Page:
Friday, November 19, 2010

In Praise of the Beet, and also Brownies

I am a woman who has dedicated her life to growing and eating vegetables. I like them all, but there are a few I love.

Among the loved are eggplants, gold ball turnips, baby spinach, and beets.
I love beets. I love that they poke from the earth like little grey rocks sprouting glossy green and red leaves. I love that they bleed when you cut them. I love the velvety texture they take on when roasted. I love that they taste like sweet garden soil.

So why on earth would I use them up in a recipe that promises to hide their splendor?

I am sure you've seen the recipes I'm referring to. Baked goods in which beets are used for their texture and moisture, instead of their overall grandness. Usually chocolate beet cake or brownies. They are always accompanied by an assurance that the beet will not be tasted in the final product.

I've never made one of these recipes.

This does not mean, however, that I am close minded as to the use of the beet. I recognize the beet's dessert potential. In fact, I'm inspired by it.

A few months back I spent some time contemplating the beet and was struck by how good it would be roasted and drizzled with caramel. I didn't try this, but made a note that I should come up with a recipe for some sort of bar cookie with beets and caramel sauce. The note reminded me of all those chocolate beet cake and brownie recipes I've never made. This led to a desire to create a brownie recipe that actually tastes like beets. Beet brownies.

You may notice that the brownies are not actually brown. I'm still calling them brownies because they do contain some cocoa powder and I find blondie to be a strange name for a food item. If you can't call them brownies, try beet bars.

Brown is what they are not. What they are is luscious. They taste like caramel, fall, richness and, most importantly, beets. The beets rise to the surface in the baking, and create a layer of soft, sweet, rooty goodness. You understand what I mean by rooty, right? I mean all the best parts of creating a new garden bed, somehow compressed into a flavor.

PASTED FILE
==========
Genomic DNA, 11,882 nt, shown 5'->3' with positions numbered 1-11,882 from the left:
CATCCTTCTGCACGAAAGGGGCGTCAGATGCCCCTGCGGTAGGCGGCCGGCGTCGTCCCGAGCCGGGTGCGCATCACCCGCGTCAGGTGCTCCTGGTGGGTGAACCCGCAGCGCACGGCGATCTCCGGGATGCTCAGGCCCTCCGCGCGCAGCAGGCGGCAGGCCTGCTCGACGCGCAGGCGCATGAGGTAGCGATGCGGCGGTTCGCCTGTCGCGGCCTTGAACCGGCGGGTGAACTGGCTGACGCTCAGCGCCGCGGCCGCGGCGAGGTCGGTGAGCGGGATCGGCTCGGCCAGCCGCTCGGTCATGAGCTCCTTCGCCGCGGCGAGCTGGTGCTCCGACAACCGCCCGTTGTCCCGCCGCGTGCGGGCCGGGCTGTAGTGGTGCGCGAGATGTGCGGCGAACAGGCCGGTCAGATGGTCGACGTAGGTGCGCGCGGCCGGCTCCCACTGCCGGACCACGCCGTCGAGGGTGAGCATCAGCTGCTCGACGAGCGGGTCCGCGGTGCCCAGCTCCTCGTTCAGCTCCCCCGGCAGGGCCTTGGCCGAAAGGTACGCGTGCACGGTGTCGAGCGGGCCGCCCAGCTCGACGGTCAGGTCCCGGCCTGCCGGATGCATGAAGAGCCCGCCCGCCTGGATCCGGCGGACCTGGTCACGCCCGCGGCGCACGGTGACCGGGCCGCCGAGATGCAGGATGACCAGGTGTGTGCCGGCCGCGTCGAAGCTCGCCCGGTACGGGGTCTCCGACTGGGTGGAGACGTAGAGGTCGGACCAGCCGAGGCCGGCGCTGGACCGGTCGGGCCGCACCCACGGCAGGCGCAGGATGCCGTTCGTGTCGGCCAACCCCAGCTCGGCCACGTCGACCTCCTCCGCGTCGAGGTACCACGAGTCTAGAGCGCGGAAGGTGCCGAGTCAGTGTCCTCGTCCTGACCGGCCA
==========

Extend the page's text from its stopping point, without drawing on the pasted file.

The walnuts and chocolate chips are optional. If you use them, the nuts will rise to the top and become crisp. They are buttery and cut the sweetness nicely, though I don't find the brownies too sweet without them. The chocolate chips sink to the bottom. The chocolate contrasts the deep beet flavor and, being chocolate, is simply yum. If chocolate is what you want, use them, but the brownies will not be lacking without them.

These have lots of butter and eggs, very little flour, and no leavening agents. Had they more chocolate, they would most definitely be described as fudgy.

A beet jewel.

Beet Brownies

The baking time will vary for these brownies. It seems to depend on the moisture content of the beets. The most important thing is not to over bake them. They go from perfect to burnt in a flash. So start checking at 25 minutes and check every five minutes until they are done. The butter that I can get locally is salted so this recipe was created with salted butter. If you are using unsalted I suggest adding 1/4 teaspoon salt when you add the sugar.

Preheat the oven to 350 F

Butter and flour a 9x13 inch pan
  • 1 cup salted butter
  • 1/2 cup honey
  • 1 tablespoon cocoa powder
  • 1 teaspoon cinnamon
  • 1 1/2 cups sugar
  • 4 eggs
  • 1 cup whole wheat pastry flour
  • 2 - 3 medium beets
  • 1 cup walnut halves (optional)
  • 1 cup semi sweet chocolate chips (optional)

This is how your diced beets should look.

  1. Dice the beets very small. They should be about the size of chocolate chips. I don't peel mine, but you can if you prefer. Do it by hand because a food processor makes the beets too juicy and changes the texture of the brownies. 
  2. Combine the butter, honey, cocoa powder, and cinnamon in a saucepan large enough to contain all of the ingredients. Place it over low heat.
  3. Stir occasionally until the butter has melted and it looks like chocolate sauce.
  4. Remove the pan from the heat and stir in the sugar.
  5. Incorporate the eggs, one at a time.
  6. Add the flour. Stir just until the ingredients are combined.
  7. Fold in the diced beets, and the walnuts and chocolate if using
  8. Pour the batter into the prepared dish and bake at 350 F for 25 (or more - see header) minutes.
  9. The brownies are done when the surface is golden and a knife inserted in the center comes out with crumbs stuck to it, rather than wet with batter.

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